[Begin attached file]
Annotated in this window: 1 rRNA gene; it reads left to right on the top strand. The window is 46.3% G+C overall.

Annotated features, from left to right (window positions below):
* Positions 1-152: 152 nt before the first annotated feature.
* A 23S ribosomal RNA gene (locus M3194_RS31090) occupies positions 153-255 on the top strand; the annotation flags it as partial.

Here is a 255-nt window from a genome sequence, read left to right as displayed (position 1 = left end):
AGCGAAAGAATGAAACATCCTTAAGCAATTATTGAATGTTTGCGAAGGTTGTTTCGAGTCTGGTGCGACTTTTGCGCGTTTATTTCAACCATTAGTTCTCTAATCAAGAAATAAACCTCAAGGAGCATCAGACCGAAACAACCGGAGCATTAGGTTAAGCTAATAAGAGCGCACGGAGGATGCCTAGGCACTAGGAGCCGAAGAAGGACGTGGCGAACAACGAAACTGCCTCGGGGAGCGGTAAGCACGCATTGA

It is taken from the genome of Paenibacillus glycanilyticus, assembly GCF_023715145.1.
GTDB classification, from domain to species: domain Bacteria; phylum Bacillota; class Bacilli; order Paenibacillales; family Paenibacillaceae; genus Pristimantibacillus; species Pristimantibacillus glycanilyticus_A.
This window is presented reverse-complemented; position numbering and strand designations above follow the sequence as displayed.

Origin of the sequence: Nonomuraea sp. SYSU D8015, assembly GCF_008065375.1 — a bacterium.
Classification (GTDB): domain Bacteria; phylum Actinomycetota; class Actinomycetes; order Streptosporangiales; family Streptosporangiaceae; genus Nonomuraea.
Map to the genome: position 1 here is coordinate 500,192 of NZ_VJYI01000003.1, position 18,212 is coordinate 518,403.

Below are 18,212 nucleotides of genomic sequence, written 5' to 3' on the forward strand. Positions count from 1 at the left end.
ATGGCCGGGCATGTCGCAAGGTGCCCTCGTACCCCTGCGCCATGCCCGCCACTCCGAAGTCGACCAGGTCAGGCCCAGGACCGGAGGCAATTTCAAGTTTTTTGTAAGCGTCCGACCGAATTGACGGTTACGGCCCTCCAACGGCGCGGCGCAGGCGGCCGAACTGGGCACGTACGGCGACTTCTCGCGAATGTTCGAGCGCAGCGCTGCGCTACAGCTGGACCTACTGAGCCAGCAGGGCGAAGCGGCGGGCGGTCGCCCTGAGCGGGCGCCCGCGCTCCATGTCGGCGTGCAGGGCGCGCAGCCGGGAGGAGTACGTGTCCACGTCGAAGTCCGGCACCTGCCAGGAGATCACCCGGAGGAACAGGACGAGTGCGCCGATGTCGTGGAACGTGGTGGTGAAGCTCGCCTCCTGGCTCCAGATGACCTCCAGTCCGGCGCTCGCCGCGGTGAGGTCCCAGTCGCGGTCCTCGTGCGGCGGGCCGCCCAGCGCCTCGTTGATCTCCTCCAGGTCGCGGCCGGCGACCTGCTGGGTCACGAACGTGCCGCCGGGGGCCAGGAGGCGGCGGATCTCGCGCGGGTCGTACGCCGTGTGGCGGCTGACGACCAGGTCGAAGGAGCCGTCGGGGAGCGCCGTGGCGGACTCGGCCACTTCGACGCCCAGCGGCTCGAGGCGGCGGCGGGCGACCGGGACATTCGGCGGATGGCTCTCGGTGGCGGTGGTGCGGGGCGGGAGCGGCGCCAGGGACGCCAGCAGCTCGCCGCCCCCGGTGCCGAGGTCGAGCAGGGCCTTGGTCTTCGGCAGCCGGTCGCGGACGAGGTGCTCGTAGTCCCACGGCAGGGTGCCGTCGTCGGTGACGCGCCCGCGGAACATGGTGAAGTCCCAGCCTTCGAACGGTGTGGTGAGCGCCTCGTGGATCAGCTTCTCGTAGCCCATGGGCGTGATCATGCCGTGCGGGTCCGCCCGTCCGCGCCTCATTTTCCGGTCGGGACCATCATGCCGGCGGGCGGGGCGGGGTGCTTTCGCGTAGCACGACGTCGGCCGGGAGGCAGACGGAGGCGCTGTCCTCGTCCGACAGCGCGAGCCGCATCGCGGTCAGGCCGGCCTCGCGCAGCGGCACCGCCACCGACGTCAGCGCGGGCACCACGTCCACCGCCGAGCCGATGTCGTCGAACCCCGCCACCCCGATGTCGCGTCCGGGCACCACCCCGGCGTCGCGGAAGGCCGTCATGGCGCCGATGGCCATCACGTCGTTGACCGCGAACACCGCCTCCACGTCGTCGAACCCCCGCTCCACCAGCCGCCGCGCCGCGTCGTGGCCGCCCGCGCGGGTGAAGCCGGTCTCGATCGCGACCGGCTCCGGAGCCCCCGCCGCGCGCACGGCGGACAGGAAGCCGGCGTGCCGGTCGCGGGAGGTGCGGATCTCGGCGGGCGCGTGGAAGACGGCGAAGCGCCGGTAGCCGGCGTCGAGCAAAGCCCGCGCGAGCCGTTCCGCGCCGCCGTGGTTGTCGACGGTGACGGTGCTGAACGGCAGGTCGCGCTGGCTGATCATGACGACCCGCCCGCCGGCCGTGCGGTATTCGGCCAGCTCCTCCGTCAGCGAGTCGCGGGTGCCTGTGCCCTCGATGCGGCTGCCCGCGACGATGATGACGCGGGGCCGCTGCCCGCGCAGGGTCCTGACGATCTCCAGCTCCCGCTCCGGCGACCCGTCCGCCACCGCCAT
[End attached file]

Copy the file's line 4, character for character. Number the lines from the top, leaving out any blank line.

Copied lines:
* A 23S ribosomal RNA gene (locus M3194_RS31090) occupies positions 153-255 on the top strand; the annotation flags it as partial.